McKesson Retrofits Economizers in Live DC Environment
Pharmaceutical installs economizers in a live site to improve energy efficiency
By Wayne Everett, Dean Scharffenberg, and Coleman Jones
McKesson Corporation, the oldest and largest health-care services company in the United States, plays an integral role in meeting the nation’s health-care needs. McKesson is the largest pharmaceutical distributor in North America, delivering one-third of all medications used in the U.S. and Canada every day. In addition, McKesson Technology Services provides 52% of U.S. hospitals with secure data storage. With revenues in excess of US$122 billion annually, McKesson ranks 15th on the Fortune 500 list.
The McKesson facility is a purpose-built data center originally constructed in 1985. It includes 34,000 square feet (ft2) of raised floor space on two floors; an IT load of 1,690 kilowatts (kW) occupies 69% of the raised floor. Until the retrofit, 30-ton direct expansion (DX) air-cooled air handling units (AHUs) provided cooling.
The addition of a 2,000-ft2 economizer on the first floor (see Figure 1) and a new penthouse structure (see Figure 2) to house an economizer on the second floor will reduce the data center’s cooling requirement drastically when ambient temperatures allow. Currently the outside air economizer is on line with a total savings of 550 kW.
Being a leader in distribution and technology is achieved by continual improvement, something McKesson believes in and strives for. McKesson continuously strives to lower health-care costs for its customers. The goal of lowering costs while maintaining the best product for consumers was apparent in McKesson’s decision to retrofit its primary data center to use outside air for primary cooling.
The reason for retrofitting the facility was simple: McKesson wanted to use outside air in lieu of AHUs, thus reducing the power load. The construction plan was complex due to the strict zero downtime requirement of the fully operational facility. To ensure construction proceeded as planned, McKesson employed the expertise and experience of general contractor Rudolph and Sletten. The solution devised and implemented by McKesson and the Rudolph and Sletten team enables the McKesson facility to exhaust hot air from the Hot Aisles and introduce cool outside air under the raised floor. In addition, Rudolph and Sletten:
• Relocated the condensing units (CUs)
• Retrofitted existing AHUs
• Built the new first-floor economizer
• Installed controls and performed functional testing
The design for introducing cool outside air into the first floor computer room removed 90 feet of the existing outside wall. Eleven condensing units populated a concrete pad on the other side of this wall. A new 2000 ft2 economizer room was constructed on this pad, and the condensing units (CU) were relocated to the roof of this new economizer room.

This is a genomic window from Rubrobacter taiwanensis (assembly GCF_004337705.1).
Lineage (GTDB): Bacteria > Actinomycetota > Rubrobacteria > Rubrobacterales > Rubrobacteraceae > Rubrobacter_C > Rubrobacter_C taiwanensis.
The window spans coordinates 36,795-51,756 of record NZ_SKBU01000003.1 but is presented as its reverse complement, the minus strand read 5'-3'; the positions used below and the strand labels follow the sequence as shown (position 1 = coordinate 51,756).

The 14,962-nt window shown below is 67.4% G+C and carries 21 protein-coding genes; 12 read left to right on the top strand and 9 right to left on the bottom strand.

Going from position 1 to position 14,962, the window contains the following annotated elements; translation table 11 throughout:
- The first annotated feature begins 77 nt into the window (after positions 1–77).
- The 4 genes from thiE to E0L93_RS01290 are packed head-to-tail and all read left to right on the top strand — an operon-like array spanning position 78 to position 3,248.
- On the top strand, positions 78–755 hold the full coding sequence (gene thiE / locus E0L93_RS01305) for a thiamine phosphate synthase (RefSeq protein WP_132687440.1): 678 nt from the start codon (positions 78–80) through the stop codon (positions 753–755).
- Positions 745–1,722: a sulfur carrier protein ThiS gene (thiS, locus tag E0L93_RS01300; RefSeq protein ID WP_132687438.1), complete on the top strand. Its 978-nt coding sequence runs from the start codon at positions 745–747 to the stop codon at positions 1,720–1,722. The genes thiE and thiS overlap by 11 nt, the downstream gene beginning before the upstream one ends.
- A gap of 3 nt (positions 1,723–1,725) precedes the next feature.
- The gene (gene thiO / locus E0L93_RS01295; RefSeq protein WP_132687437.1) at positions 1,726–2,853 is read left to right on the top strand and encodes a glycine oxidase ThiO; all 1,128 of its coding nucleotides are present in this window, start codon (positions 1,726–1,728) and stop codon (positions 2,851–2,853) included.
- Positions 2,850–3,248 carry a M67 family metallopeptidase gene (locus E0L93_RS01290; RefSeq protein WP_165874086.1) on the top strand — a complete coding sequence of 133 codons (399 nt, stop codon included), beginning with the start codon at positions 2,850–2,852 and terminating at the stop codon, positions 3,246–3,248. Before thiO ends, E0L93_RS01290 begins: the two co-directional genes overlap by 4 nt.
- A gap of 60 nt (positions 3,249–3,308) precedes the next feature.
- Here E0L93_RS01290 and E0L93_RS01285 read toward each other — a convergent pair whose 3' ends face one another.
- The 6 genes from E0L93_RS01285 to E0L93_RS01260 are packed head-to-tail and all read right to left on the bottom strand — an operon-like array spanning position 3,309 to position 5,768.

The economizer room consists of a warm air upper plenum area where the Hot Aisle plenum from the computer room is joined. A dozen exhaust fans penetrating the economizer roof expel warm air from the plenum area. Cool outside air is drawn through a louvered wall into a filter bank and a fan wall consisting of 17 variable speed fans. The fans blow air under the raised floor into the Cold Aisles. Nine mixing dampers between the warm air plenum and the nine outside air intake dampers allow for warming of cold outside air. The AHUs in the first floor room are not running when outside air is being cooled. Each AHU has a return damper that closes to preclude backflow through the AHU when outside air is in cooling mode (see Figure 3).
The design for introducing cool outside air to the second floor called for air to be ducted from a new penthouse area into the AHU return, using the AHU fans to blow the air under the raised floor. Some of the AHU condensing units resided on the roof. These were moved to a new higher roof and filtered air intakes with dampers were mounted on the old roof. A new 18,000 ft2 penthouse with louvered outside walls on three sides was constructed. This provided a double roof over the second floor critical computer equipment. Warm air from the second floor Hot Aisle plenum area is ducted through the original and new roofs to exhaust fans on the new upper roof. Each AHU has its own outside air intake and mixing dampers and these dampers are controlled in tandem to maintain the desired discharge temperature at each AHU.